A guide to experiencing Australia’s Great Barrier Reef

Stretching 2,300km along Australia’s sunny east coast and comprised of more than 3,000 individual reefs, the Great Barrier Reef is the world’s largest and most impressive reef system, making it one of the absolute best places to visit on a trip Down Under. In addition to thousands of marine species who call the Great Barrier Reef home, many of which are only found here, this area is renowned for its incredible biodiversity and ecological complexity. For lovers of snorkelling or scuba diving, there are few places in the world that compare.

Sadly, Australian biologists have identified concerning declines in the health of the Great Barrier Reef, mostly due to coral bleaching caused by warmer sea temps and a starfish species that is literally eating away at the coral. If swimming among the sharks, turtles, and whales tops your bucket list (and it absolutely should), there really is no time like the present! Here’s everything you need to know about planning a trip to Australia’s Great Barrier Reef, including what city to base yourself in, what activities you can do to experience the Reef, whether you should do a 1-day or multi-day liveaboard trip, and what to pack for the Great Barrier Reef.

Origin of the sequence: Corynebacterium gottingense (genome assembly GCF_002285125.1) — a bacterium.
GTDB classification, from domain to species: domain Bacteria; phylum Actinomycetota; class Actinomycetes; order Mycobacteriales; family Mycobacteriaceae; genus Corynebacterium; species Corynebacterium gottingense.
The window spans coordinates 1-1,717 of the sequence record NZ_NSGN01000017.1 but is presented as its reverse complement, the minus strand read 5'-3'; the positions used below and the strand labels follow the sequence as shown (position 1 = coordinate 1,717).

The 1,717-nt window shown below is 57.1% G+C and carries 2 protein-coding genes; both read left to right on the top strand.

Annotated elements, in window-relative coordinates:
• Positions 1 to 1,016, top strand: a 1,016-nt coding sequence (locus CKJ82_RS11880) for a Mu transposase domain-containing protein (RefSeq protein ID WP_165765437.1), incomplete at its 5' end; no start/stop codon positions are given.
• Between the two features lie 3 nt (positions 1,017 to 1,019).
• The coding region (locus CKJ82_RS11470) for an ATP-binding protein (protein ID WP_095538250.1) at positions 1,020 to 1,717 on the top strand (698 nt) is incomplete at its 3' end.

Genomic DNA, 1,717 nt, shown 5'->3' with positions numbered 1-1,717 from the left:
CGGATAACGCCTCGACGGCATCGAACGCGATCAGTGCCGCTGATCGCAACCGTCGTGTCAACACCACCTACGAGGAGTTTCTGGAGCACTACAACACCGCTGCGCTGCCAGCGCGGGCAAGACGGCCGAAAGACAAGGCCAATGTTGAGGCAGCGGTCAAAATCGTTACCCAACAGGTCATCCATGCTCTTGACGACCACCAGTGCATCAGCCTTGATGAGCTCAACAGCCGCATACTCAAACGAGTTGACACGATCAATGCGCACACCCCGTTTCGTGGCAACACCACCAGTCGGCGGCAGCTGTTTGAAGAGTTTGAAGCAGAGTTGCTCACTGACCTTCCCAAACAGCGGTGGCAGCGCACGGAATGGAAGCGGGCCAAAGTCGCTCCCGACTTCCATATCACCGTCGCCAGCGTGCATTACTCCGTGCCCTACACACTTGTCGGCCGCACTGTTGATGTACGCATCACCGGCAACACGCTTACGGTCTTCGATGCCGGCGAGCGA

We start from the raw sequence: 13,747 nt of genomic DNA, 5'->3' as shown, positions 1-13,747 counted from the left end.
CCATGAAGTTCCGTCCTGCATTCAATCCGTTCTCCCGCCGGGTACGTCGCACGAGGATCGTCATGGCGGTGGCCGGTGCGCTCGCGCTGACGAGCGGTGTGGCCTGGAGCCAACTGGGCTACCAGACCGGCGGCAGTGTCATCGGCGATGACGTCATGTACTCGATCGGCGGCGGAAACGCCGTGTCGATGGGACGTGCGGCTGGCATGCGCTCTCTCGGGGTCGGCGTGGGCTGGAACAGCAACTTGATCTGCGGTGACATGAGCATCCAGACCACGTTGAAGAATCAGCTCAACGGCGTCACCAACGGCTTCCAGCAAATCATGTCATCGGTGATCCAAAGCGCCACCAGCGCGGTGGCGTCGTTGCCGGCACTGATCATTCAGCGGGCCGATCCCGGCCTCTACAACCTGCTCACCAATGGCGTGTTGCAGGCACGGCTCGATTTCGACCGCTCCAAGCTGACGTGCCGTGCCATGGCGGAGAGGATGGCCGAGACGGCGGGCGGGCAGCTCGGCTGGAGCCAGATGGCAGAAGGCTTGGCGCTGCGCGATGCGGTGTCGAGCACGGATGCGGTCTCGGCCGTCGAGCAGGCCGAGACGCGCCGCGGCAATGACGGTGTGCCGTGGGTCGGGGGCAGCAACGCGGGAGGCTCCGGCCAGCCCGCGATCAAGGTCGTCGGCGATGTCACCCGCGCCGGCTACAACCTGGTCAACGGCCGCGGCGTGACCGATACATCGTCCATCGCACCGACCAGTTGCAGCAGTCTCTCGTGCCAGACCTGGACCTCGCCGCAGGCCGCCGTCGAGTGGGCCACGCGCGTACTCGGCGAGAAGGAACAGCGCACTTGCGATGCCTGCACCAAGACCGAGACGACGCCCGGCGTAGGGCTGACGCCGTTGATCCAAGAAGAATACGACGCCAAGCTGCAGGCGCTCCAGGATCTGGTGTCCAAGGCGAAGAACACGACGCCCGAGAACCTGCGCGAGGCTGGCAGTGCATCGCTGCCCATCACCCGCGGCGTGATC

How to get there & where to stay

Given the incredible sprawl of the Great Barrier Reef, there are a number of different cities from which you can access coral reefs and vibrant marine life:


This is the most popular place to stay for a trip out to the Great Barrier Reef, so there are heaps of tours and accomodation options available in Cairns to suit any budget. It’s also really easy to get here, as Cairns has its own major airport and is in close proximity to other popular Australian destinations, like the Daintree Rainforest. Still, I don’t particularly love the town itself. Expect huge crowds of young, party-obsessed backpackers and a main beach that is too croc-infested for swimming. If you’re just looking for the best access point to the Reef, though, you can’t go wrong with Cairns.